tours

Upcoming Weekend Activities: Keep your Carbon Footprint Small and Enjoy a Staycation

Although it seems like the city empties out on summer weekends, there is still so much going on!

Take a look at our list of events where you can connect to nature without leaving the city. Yes, it’s possible! What are you doing this weekend? Feel free to add your own suggestions in the comment area.

Beekeeping Workshop – Experts share tips for starting an urban apiary. Sunday, July 10 at 2 p.m.

Biking on Governor’s Island – With free ferry service on the weekends and lots to explore, there’s no excuse to put off a trip to Governor’s Island for another week. Friday to Sunday, July 8-10.

Birding at Wave Hill – Explore the grounds of Wave Hill Gardens with a guided tour of avian ecology. Sunday, July 10 at 9:30 a.m.

Brooklyn Flea Market – Shopping can be sustainable at the Brooklyn Flea, where vendors offer goods from vegan to vintage. Saturday and Sunday, July 9-10 from 10 a.m. to 5 p.m.

Bronx River Ramble – Learn about the river’s historical role as well as current environmental challenges. Saturday, July 9 at 10 a.m.

Composting Workshop – Want to keep your kitchen scraps out of the landfill? Learn how on Sunday, July 10 at 11 a.m. More

Editor's Note: The opinions expressed here are those of the author. They do not reflect EPA policy, endorsement, or action, and EPA does not verify the accuracy or science of the contents of the blog.

Please share this post. However, please don't change the title or the content. If you do make changes, don't attribute the edited title or content to EPA or the author.

What Life is Like Working in a Green Building?

image of greenery with cityscape in the backgroundWhile this photo may appear to be that of a lush meadow in the foreground of a big city, it is actually a vegetated rooftop on a 9-story building in downtown Denver. When EPA Region 8’s office moved to a new “green” office building in Lower Downtown Denver, I did not know what to expect. I had never worked in a green building before. I really did not think it would be that different from a regular building. Was I wrong… Not only was the building very beautiful, it was the most comfortable building I have ever been in. From the lighting to the indoor air quality, I knew we were in a top quality and healthy working environment.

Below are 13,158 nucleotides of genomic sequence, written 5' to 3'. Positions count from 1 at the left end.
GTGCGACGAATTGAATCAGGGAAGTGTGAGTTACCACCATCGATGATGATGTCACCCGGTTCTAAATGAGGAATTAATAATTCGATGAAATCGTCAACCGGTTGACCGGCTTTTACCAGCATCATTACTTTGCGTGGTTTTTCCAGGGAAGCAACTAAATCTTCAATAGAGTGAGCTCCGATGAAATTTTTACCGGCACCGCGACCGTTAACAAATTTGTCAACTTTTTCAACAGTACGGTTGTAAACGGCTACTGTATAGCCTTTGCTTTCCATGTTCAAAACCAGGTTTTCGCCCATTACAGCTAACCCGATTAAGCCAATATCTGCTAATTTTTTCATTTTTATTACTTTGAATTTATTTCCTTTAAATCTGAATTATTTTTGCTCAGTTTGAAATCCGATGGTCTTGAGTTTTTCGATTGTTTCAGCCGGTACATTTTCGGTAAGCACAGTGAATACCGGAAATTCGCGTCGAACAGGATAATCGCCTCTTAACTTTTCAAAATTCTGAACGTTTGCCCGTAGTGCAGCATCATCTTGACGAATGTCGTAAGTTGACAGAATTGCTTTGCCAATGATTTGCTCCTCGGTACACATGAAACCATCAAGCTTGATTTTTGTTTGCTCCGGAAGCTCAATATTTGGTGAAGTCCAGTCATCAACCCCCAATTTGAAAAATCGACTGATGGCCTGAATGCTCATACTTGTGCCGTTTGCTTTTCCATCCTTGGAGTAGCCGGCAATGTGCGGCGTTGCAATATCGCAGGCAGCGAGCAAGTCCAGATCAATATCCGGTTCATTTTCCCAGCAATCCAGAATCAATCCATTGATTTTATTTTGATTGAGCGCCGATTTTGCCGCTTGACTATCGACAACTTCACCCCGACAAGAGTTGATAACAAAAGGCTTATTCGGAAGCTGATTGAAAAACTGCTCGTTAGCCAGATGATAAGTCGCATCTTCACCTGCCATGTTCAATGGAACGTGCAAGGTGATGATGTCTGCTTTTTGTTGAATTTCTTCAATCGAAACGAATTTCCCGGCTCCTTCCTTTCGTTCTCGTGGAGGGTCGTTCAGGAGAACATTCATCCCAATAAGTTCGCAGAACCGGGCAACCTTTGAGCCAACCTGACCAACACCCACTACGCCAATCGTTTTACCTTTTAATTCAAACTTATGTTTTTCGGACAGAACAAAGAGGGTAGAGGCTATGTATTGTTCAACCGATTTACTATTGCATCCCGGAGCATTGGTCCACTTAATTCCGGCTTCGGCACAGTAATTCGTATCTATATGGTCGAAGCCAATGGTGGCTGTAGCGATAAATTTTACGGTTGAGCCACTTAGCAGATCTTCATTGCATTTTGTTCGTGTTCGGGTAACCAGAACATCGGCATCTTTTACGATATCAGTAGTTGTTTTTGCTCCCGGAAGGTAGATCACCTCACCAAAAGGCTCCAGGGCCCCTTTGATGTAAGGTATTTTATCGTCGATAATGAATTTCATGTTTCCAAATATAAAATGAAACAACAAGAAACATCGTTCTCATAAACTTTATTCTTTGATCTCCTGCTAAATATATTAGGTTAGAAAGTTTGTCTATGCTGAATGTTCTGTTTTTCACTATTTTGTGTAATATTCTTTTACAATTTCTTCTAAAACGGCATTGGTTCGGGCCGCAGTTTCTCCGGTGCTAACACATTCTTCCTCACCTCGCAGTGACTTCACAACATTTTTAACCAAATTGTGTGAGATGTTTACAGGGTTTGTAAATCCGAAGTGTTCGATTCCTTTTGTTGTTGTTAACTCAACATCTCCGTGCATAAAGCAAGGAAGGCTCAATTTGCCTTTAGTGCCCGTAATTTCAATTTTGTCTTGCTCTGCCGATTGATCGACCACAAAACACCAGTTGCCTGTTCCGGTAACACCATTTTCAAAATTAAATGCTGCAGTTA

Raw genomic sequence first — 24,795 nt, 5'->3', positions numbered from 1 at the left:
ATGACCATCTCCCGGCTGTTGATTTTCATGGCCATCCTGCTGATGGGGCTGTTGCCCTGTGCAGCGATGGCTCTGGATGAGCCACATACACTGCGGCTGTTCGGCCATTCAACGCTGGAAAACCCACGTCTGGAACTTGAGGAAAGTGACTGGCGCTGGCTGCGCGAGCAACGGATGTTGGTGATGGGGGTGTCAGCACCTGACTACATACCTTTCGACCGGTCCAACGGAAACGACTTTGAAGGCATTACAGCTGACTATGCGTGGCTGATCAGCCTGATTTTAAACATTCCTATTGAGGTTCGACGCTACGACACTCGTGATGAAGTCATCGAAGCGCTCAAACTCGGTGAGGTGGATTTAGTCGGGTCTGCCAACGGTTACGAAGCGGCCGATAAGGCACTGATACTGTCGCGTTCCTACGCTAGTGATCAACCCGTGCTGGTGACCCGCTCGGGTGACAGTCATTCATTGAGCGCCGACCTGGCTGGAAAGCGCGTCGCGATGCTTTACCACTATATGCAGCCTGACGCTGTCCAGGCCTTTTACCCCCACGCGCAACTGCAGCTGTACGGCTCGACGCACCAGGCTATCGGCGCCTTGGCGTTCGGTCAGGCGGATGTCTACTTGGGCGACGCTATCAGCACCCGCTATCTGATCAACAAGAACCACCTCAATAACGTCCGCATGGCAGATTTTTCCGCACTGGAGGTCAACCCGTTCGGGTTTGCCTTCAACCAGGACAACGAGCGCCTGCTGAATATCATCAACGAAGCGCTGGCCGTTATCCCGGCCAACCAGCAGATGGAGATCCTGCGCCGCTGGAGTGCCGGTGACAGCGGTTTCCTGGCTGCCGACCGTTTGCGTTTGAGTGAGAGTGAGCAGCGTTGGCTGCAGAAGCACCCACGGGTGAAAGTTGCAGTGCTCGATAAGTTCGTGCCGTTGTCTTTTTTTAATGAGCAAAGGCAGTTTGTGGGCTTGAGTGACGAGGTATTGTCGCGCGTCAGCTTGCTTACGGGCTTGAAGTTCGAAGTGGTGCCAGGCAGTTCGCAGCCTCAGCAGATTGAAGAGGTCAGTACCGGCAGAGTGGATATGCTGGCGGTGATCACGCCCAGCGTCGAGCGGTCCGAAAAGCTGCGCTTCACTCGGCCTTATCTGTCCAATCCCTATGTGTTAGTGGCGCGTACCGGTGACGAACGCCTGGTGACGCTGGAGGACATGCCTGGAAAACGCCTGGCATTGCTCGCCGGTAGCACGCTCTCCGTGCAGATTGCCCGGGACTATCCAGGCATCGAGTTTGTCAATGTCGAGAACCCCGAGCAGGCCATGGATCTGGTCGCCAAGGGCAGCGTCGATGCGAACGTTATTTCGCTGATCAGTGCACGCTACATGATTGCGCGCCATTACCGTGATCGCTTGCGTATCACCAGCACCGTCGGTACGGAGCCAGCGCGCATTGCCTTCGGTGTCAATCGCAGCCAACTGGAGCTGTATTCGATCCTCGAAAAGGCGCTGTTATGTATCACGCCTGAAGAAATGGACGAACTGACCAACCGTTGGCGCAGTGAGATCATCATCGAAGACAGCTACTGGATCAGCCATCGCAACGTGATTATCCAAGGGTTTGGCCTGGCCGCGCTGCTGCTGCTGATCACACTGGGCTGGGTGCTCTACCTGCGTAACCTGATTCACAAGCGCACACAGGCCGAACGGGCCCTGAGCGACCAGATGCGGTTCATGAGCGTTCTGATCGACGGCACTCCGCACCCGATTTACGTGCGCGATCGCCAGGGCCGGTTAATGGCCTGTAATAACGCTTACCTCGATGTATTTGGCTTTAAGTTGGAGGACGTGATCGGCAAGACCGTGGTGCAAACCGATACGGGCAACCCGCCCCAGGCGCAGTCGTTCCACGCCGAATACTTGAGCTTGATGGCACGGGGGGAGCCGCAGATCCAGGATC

Our building is environmentally friendly and provides daily opportunities for us to practice stewardship. Some features of our building that help us decrease our impact include:

  • Extensive use of daylight to reduce need for artificial light
  • A vegetated green roof to control storm water and decrease urban heat island effect
  • Waterless urinals and low-flow plumbing fixtures to decrease water use
  • High recycled content materials throughout the building
  • Proximity to public transit

However, it is not enough to simply build a green building; a big part of the equation is how the building is operated and the behavior of the occupants. Region 8’s Environmental Management System helps us improve our performance by quantifying and managing the impacts of our operations (e.g., electricity and water use, waste generation and transportation) and taking actions to reduce those impacts.

The green design, construction, operation and maintenance of 1595 Wynkoop, combined with close attention to our collective actions, help EPA in our efforts to practice what we preach.

Working in a green building is the only way to work in my mind. I have more energy throughout the day which I attribute to the environmentally healthy aspects of our building. I have the pleasure of knowing my work day has also been less of an impact to the environment. You can find out more, hear an audio tour and see lots of pictures of our green building at: http://www.epa.gov/region8/building/index.html

About the author: Wendy Dew has been with EPA for 11 years and is the Environmental Education and Outreach Coordinator for Region 8.

Editor's Note: The opinions expressed here are those of the author. They do not reflect EPA policy, endorsement, or action, and EPA does not verify the accuracy or science of the contents of the blog.

Please share this post. However, please don't change the title or the content. If you do make changes, don't attribute the edited title or content to EPA or the author.